Important reminder: Just like sunscreen, water is not safe for young infants who are less than six months old. Babies 0-6 months typically receive as much water as they need through breast milk and formula. Too much water can cause water intoxication. For more information about when to introduce babies to drinking water, visit www.healthychildren.org.
When children are properly supervised, water play is a fun way to beat the summer heat. While many adults are aware of the danger that is present at the beach or a swimming pool, caregivers must never forget that drowning can occur even in shallow wading pools and water tables. Whether you’re poolside or at home, these tips will help your family enjoy water play safely:
- Give children undivided attention when playing in or near open water. Avoid distraction by putting cell phones away so that children are actively supervised at all times.
- Teach children how to swim.
- If there are several adults present while children are playing in or around water, designate a ‘Water Watcher’ who oversees water play for specific increments of time to prevent any lapses in adult supervision.
- Teach children to swim and play in water only when an adult is present.
- Learn CPR so that you are able to assist if there is ever an emergency.
For more water safety tips and guidance about designating a ‘Water Watcher,’ visit www.safekids.org
Loose Parts Basics
Though architect Simon Nicholson developed the “Theory of Loose Parts” over 40 years ago in 1972, the theory and movement has recently gained new momentum as parents and educators return to natural materials and environments to support children’s learning and creativity.
For young children, loose parts are simply materials that can be moved, arranged, manipulated, stacked, carried or combined in multiple ways. Loose parts are the most effective tool for providing open-ended play opportunities where children do not use any specific set of directions or instructions for how to interact with the materials that are available. Explaining the basis of his theory, Nicholson stated, “Children learn most readily and easily in a laboratory-type environment where they can experiment, enjoy and find out things for themselves.”
Both synthetic and natural materials can be included in a loose parts collection, though the bulk of what you will typically find in a loose parts center should tend toward natural materials. Here is a list of some ideas for parts to include in an outdoor loose parts learning environment:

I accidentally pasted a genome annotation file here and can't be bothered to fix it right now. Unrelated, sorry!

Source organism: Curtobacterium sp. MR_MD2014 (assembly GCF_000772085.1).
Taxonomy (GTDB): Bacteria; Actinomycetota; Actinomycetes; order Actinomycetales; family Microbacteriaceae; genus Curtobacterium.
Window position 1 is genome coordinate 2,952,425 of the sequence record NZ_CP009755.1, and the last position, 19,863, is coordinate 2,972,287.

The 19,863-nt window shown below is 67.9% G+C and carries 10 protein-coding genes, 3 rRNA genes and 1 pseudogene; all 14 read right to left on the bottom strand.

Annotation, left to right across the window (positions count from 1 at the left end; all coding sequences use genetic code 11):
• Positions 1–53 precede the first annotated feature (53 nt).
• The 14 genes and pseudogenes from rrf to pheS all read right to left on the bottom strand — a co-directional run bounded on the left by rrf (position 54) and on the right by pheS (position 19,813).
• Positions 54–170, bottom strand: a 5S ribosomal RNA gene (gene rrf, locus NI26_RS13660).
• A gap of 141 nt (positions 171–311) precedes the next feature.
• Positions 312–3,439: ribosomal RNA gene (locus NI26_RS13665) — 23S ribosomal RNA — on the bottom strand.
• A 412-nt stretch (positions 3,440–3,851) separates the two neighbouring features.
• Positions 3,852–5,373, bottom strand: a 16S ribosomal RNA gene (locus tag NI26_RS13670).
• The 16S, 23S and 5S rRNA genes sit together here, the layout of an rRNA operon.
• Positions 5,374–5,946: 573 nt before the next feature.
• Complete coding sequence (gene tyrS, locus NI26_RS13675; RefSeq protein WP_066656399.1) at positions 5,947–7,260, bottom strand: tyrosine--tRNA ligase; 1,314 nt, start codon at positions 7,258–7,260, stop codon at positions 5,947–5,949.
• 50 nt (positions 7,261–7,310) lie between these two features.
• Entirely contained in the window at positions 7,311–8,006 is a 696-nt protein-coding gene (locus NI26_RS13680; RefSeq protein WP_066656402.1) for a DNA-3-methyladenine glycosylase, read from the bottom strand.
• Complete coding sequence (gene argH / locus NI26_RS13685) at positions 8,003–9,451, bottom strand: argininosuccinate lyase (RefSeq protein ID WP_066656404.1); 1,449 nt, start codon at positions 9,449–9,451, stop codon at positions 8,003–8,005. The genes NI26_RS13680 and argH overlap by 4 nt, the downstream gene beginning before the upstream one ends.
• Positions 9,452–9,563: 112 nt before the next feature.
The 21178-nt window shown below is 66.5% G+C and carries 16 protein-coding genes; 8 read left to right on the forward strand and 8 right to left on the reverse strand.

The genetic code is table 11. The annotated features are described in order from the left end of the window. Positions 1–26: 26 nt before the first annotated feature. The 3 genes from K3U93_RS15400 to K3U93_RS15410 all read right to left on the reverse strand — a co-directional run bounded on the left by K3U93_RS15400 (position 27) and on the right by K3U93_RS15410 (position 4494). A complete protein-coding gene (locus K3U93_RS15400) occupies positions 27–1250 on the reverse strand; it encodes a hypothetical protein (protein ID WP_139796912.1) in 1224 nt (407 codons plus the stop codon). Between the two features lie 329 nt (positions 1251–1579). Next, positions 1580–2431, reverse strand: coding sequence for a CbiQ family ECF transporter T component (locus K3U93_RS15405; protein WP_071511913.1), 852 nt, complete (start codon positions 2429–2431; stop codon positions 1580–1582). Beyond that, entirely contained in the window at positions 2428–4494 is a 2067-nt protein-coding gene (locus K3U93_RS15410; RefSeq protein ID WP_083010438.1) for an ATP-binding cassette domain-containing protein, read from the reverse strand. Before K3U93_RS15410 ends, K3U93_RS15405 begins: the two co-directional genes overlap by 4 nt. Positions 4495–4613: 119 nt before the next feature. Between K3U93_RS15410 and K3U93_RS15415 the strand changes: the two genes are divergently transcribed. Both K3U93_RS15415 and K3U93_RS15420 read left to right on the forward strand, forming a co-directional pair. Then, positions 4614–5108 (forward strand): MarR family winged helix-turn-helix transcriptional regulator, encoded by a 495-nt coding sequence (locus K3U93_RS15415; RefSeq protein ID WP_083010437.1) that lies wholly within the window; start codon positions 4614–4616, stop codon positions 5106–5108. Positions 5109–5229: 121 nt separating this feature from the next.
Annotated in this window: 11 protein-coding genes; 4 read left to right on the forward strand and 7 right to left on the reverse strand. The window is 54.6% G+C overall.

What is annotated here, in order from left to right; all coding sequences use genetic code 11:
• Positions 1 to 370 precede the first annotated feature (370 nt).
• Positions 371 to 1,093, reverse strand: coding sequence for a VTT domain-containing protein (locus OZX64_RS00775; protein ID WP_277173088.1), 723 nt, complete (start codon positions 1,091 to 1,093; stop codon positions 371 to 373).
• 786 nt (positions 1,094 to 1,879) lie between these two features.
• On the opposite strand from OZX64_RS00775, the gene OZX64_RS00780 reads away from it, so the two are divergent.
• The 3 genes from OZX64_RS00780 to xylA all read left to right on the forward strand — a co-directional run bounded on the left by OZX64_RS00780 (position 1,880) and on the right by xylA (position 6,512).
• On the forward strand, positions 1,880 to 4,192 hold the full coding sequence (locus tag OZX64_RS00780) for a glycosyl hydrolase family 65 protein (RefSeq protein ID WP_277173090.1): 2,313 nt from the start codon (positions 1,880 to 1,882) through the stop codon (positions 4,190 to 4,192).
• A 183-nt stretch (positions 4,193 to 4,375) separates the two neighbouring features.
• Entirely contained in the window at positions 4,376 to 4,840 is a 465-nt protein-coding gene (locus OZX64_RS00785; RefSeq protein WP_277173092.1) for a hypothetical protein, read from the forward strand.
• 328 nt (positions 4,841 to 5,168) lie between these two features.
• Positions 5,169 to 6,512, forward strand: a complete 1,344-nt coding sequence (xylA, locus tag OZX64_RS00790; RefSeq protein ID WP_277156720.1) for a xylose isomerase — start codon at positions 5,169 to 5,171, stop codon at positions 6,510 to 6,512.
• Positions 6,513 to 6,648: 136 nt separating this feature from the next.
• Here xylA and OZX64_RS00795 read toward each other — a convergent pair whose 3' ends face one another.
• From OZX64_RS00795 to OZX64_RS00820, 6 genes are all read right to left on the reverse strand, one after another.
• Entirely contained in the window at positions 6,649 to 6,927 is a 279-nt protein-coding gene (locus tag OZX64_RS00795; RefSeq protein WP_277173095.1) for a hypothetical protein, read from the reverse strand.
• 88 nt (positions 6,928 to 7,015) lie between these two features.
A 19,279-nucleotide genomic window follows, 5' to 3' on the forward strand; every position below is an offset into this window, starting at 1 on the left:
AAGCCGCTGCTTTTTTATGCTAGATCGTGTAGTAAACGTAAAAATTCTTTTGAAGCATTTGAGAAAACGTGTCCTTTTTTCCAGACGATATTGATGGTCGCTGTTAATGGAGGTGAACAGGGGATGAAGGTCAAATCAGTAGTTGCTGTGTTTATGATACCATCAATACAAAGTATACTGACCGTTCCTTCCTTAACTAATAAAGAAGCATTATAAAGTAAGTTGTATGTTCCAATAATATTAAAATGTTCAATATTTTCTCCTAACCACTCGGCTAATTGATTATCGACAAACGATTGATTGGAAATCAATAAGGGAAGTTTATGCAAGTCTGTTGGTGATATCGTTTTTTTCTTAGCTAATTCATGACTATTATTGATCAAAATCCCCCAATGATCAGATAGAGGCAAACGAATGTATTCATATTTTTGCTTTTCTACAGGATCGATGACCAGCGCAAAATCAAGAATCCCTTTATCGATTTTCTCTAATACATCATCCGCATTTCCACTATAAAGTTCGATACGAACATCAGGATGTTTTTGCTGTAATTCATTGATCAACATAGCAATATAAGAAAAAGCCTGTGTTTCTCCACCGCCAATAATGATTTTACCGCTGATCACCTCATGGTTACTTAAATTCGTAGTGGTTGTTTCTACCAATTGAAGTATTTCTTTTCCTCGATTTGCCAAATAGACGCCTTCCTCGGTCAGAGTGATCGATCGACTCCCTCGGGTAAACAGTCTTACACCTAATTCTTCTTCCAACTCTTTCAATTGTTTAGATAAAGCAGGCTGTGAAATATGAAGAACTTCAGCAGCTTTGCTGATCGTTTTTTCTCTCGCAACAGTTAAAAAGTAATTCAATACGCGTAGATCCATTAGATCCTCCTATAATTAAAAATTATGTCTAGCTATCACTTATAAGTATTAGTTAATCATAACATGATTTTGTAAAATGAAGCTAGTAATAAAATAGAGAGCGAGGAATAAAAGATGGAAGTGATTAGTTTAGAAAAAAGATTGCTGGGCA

Stones and pebbles
Sticks and logs
Twine or rope
Opportunities for Learning and Development
One thing that many commercial toys lack is the opportunity for children to look at the toy as anything but what it’s been molded and marketed as. A battery operated toy microphone, for instance, is difficult to imagine as anything else; especially when the microphone is made of plastic, plays loud sounds and has been so specifically constructed. Loose parts, on the other hand, allow children to look at an object not as what it literally is, but as something that could be nearly anything that the child can imagine.
Open-ended play and loose parts not only encourage creative thinking; but also the development of sensory awareness and the opportunity for children to discover and master their environments. The autonomy that children gain through loose parts construction and exploration will support the child in building mental flexibility and adaptability as the child uses increasingly complex problem solving skills over time.
What’s most remarkable about loose parts play is that it supports learning in every single learning domain; language and literacy, science, math, art, music and physical fitness. An outdoor classroom with loose parts will:
Provide children with exposure to a broader range of vocabulary
provoke the child to construct higher order inquisitions about scientific processes and concepts; like life cycles, weather patterns and nature’s interdependent structure
challenge the child to use new strategies for accomplishing physical and mental tasks independently
Encourage gross motor development through ‘heavy work;’ pushing, pulling, lifting and rolling
Where to Start
Once caregivers and educators have decided to provide loose parts play opportunities, there may be some wonder about how to choose materials and whether the children will even be interested in the ‘new toys’ that have been offered.
Gathering materials must be done thoughtfully to ensure that there are a variety of sizes, shapes, textures and materials available. Quantities of each material should reflect the number of children that will be using the loose parts, and each different category of material should have its own space or storage so that all of the materials are organized, visually appealing and accessible to the children who will use them. A disheveled pile of sticks and rocks is very difficult to imagine as construction material; a basket of stones and crate of sticks, however, are much more likely to be selected by children who want to build a fort.